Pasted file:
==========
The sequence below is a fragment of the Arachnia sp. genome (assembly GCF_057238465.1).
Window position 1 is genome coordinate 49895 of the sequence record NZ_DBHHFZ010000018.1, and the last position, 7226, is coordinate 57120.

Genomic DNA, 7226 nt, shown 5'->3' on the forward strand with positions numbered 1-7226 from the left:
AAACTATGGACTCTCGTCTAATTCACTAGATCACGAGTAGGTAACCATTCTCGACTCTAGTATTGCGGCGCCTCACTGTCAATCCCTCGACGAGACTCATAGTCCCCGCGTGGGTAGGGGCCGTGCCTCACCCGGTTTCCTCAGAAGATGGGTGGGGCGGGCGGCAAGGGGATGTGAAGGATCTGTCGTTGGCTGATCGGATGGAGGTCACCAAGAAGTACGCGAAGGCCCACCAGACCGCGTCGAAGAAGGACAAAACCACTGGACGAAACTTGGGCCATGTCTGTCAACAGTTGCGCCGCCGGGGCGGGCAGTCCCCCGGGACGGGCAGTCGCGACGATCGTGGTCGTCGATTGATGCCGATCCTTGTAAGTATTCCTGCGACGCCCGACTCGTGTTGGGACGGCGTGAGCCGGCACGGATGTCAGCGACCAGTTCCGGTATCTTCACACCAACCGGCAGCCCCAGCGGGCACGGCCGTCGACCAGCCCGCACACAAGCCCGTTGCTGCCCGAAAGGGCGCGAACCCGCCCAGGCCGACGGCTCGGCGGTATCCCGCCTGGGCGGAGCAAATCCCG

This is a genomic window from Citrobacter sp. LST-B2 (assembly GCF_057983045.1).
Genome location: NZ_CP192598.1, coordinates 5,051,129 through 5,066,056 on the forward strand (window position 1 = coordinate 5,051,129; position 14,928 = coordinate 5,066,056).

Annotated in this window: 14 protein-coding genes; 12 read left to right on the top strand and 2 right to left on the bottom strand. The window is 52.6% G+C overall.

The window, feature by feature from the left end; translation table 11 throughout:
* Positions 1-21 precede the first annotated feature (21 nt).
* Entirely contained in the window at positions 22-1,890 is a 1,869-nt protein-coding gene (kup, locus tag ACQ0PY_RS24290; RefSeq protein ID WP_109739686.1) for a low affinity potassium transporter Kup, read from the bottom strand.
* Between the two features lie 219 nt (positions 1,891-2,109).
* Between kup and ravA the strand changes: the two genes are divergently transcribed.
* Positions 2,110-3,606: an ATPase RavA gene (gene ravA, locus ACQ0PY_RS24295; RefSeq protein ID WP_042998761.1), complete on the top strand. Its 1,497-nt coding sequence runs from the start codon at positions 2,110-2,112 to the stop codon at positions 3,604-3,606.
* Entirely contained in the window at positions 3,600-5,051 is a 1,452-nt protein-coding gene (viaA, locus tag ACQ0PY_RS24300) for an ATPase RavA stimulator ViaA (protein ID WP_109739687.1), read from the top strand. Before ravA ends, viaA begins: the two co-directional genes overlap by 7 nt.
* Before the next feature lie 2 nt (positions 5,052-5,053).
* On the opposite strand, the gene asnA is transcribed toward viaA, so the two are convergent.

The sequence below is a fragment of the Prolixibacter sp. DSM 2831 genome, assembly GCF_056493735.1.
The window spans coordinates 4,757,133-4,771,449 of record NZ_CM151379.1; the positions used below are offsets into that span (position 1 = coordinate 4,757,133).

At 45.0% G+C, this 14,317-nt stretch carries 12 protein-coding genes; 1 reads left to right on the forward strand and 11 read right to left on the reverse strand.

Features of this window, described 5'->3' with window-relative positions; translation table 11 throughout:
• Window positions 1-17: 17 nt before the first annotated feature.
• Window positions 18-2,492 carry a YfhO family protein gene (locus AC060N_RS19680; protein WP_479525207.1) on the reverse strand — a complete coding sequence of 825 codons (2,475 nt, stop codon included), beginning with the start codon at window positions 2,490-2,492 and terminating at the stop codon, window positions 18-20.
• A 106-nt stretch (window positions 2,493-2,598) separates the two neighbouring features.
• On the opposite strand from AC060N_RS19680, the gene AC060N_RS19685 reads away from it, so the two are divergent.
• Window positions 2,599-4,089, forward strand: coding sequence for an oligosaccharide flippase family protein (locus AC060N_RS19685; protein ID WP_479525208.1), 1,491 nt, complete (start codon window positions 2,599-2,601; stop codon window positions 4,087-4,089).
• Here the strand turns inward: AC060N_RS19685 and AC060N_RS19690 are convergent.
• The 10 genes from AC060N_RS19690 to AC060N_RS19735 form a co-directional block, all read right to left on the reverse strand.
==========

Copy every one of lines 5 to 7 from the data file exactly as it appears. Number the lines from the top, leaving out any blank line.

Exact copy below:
This is a genomic window from Citrobacter sp. LST-B2 (assembly GCF_057983045.1).
Genome location: NZ_CP192598.1, coordinates 5,051,129 through 5,066,056 on the forward strand (window position 1 = coordinate 5,051,129; position 14,928 = coordinate 5,066,056).

Annotated in this window: 14 protein-coding genes; 12 read left to right on the top strand and 2 right to left on the bottom strand. The window is 52.6% G+C overall.